schedule parameter. We build this using the
let schedule = Current_cache.Schedule.v ~valid_for:(Duration.of_day 7) () let gatsby_builder = "node:12-buster" let gatsby_server = "ocaml/opam:alpine-ocaml-4.11"
This tells our pipeline how often we should re-pull our Docker images.
The Final Pipeline
let pipeline ~github ~repo () = let src = fetch ~github ~repo () in let image = build ~src () in Docker.run image ~run_args:[ "-p=8000:8000" ] ~args:
Our pipeline reuses the
build we have already looked at. We pull that altogether in our
pipeline function and run the Docker image we produced (with the additional port mapping parameter).
The last step is to wrap this pipeline up in the
Current.Engine which we can run in a thread alongside a website for viewing our pipeline in action. The website just needs a
route list which can be automatically generated from our
We then run this inside the main
lwt thread. You could also use this logging function if you want more information printed to the console.
let main config mode github repo = let engine = Current.Engine.create ~config (pipeline ~github ~repo) in let routes = Current_web.routes engine in let site = Current_web.Site.(v ~has_role:allow_all) ~name:"gatsby_deployer" routes in Lwt_main.run (Lwt.choose [ Current.Engine.thread engine; Current_web.run ~mode site ])
Wrapping it up as a CLI tool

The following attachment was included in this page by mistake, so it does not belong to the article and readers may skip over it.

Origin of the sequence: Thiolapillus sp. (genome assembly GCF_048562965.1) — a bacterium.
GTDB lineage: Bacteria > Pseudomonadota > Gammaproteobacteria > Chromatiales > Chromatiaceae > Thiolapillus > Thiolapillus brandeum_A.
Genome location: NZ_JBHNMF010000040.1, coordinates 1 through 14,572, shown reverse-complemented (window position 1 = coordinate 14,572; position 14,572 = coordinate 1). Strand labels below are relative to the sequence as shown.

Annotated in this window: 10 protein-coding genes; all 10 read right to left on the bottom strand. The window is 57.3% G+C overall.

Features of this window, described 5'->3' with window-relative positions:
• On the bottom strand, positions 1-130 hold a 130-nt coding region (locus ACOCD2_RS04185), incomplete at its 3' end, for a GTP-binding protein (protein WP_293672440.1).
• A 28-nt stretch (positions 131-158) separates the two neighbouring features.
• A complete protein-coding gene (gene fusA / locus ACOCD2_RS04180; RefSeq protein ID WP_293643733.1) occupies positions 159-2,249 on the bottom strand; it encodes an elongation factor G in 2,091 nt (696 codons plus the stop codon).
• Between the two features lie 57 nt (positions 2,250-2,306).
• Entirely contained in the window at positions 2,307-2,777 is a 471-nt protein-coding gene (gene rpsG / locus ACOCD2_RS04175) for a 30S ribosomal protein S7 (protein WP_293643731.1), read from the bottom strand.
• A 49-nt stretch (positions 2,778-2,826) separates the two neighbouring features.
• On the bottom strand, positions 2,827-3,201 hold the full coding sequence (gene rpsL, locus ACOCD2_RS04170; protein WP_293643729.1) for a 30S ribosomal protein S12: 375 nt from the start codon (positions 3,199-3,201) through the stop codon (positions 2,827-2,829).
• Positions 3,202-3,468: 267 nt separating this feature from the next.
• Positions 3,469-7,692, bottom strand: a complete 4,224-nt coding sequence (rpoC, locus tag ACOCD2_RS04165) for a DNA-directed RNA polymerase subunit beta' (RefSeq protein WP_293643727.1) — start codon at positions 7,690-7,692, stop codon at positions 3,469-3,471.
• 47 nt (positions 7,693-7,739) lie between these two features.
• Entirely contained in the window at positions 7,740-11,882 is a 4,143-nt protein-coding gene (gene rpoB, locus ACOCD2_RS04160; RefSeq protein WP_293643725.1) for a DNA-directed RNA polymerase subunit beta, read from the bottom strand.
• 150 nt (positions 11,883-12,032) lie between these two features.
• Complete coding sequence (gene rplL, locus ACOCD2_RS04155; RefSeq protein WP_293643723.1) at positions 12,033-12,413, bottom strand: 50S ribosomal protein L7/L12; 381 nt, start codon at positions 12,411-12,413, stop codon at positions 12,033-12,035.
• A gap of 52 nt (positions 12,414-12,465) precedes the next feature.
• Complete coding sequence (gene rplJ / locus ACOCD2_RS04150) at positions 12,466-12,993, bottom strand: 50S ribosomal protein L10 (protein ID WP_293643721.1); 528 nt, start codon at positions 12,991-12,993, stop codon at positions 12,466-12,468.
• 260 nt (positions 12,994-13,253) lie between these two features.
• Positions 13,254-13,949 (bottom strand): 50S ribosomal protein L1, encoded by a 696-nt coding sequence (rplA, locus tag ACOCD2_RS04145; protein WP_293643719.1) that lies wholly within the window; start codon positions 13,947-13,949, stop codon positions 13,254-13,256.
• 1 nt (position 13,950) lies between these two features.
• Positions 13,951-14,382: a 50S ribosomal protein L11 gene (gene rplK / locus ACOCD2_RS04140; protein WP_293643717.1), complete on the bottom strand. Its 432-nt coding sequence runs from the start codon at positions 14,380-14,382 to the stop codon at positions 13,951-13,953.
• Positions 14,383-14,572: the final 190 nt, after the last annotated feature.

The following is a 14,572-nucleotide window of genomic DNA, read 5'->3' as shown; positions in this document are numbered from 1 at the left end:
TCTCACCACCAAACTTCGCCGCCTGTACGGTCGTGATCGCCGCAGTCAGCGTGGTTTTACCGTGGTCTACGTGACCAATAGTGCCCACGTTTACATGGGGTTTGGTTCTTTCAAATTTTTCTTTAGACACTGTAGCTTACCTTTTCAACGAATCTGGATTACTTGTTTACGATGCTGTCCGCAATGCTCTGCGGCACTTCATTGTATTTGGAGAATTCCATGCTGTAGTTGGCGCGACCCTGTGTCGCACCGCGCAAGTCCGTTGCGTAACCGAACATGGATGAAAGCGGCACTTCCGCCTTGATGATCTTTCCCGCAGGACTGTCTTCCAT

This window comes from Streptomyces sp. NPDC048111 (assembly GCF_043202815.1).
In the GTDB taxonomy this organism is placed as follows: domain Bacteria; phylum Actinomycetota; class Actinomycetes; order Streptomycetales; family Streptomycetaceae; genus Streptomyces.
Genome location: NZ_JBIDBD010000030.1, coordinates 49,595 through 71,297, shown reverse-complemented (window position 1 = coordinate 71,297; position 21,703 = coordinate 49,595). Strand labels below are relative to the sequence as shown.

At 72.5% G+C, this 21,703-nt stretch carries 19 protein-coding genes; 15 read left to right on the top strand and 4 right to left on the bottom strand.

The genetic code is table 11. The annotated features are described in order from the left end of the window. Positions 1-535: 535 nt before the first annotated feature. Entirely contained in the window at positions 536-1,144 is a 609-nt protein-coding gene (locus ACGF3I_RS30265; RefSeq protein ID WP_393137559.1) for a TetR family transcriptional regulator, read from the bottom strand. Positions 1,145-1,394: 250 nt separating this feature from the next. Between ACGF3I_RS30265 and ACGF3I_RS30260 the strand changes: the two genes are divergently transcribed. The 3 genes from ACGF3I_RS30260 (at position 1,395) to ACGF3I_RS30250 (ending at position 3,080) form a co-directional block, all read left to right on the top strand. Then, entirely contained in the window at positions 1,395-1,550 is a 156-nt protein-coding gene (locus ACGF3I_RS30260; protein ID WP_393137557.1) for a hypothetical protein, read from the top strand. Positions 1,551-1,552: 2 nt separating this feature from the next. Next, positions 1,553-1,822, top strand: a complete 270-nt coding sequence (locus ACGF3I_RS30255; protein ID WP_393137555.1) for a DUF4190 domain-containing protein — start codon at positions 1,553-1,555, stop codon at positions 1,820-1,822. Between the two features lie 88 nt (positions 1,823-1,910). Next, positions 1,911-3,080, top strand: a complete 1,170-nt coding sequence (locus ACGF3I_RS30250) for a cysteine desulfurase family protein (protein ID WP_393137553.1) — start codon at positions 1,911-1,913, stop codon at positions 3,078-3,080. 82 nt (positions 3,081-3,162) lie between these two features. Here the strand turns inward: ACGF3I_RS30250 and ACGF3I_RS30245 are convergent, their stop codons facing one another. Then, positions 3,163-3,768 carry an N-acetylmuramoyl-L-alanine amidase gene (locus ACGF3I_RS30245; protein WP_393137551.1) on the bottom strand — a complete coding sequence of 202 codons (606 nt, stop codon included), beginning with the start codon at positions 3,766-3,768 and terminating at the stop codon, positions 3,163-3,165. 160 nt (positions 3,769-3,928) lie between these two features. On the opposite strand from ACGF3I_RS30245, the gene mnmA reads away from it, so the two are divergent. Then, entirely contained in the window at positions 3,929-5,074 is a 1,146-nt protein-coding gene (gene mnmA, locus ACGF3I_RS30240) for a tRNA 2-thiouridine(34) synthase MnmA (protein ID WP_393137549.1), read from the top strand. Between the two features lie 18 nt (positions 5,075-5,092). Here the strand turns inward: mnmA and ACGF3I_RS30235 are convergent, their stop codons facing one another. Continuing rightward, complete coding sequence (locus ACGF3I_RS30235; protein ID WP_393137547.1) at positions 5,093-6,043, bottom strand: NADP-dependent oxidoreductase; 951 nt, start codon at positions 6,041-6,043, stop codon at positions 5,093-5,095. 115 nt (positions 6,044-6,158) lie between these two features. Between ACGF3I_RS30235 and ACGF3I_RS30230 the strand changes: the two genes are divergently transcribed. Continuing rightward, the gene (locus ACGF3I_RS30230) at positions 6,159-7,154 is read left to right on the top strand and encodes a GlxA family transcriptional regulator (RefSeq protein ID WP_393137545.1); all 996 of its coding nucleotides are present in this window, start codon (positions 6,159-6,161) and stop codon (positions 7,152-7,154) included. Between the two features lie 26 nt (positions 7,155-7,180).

The final stage is to bring our pipeline together and use Cmdliner to produce a useful CLI tool.
(* Command-line parsing *) open Cmdliner let repo = Arg.required @@ Arg.pos 0 (Arg.some Gh.Repo_id.cmdliner) None @@ Arg.info ~doc:"The GitHub repository (owner/name) to monitor." ~docv:"REPO"  let cmd = let doc = "Monitor a GitHub repository containing a Gatsby site." in ( Term.( const main $ Current.Config.cmdliner $ Current_web.cmdliner $ Gh.Api.cmdliner $ repo), Term.info "gatsby_deployer" ~doc ) let () = Term.(exit @@ eval cmd)
We can use the predefined arguments that the various
Current module provide which add flags like
port mapping. The only one we do provide is the
repo parameter to specify which repository on Github we want to pull. We will also need to provide the authentication token from the beginning by pasting it into a file (here
deployer --github-token-file=./.token patricoferris/gatsby-starter-default
And that’s it! After running your pipeline go to
localhost:8080 to see your pipeline in action. Once it get’s to the
run component you should be able to go to
localhost:8000 and see your Gatsby site built and deployed on a Cohttp server!